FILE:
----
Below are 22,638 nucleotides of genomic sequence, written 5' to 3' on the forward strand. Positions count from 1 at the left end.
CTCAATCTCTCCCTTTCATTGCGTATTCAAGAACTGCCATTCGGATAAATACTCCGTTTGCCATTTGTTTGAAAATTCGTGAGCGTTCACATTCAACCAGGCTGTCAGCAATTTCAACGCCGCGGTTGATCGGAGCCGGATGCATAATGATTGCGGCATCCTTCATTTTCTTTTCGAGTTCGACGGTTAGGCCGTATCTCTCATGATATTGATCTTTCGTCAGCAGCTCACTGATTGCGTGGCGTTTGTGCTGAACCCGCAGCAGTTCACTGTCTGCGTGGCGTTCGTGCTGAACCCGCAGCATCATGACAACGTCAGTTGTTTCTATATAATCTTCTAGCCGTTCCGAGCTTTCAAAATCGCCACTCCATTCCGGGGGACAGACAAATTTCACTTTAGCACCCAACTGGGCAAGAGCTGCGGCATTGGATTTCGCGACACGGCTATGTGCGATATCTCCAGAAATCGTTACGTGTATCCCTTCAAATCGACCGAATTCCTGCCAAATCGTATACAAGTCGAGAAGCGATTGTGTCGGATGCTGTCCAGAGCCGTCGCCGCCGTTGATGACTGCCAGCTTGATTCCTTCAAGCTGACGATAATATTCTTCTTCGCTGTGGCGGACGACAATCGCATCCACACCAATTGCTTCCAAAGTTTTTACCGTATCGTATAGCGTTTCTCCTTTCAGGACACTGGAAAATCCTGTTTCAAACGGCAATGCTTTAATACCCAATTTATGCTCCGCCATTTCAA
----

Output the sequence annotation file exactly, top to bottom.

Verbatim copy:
Below are 22,638 nucleotides of genomic sequence, written 5' to 3' on the forward strand. Positions count from 1 at the left end.
CTCAATCTCTCCCTTTCATTGCGTATTCAAGAACTGCCATTCGGATAAATACTCCGTTTGCCATTTGTTTGAAAATTCGTGAGCGTTCACATTCAACCAGGCTGTCAGCAATTTCAACGCCGCGGTTGATCGGAGCCGGATGCATAATGATTGCGGCATCCTTCATTTTCTTTTCGAGTTCGACGGTTAGGCCGTATCTCTCATGATATTGATCTTTCGTCAGCAGCTCACTGATTGCGTGGCGTTTGTGCTGAACCCGCAGCAGTTCACTGTCTGCGTGGCGTTCGTGCTGAACCCGCAGCATCATGACAACGTCAGTTGTTTCTATATAATCTTCTAGCCGTTCCGAGCTTTCAAAATCGCCACTCCATTCCGGGGGACAGACAAATTTCACTTTAGCACCCAACTGGGCAAGAGCTGCGGCATTGGATTTCGCGACACGGCTATGTGCGATATCTCCAGAAATCGTTACGTGTATCCCTTCAAATCGACCGAATTCCTGCCAAATCGTATACAAGTCGAGAAGCGATTGTGTCGGATGCTGTCCAGAGCCGTCGCCGCCGTTGATGACTGCCAGCTTGATTCCTTCAAGCTGACGATAATATTCTTCTTCGCTGTGGCGGACGACAATCGCATCCACACCAATTGCTTCCAAAGTTTTTACCGTATCGTATAGCGTTTCTCCTTTCAGGACACTGGAAAATCCTGTTTCAAACGGCAATGCTTTAATACCCAATTTATGCTCCGCCATTTCAA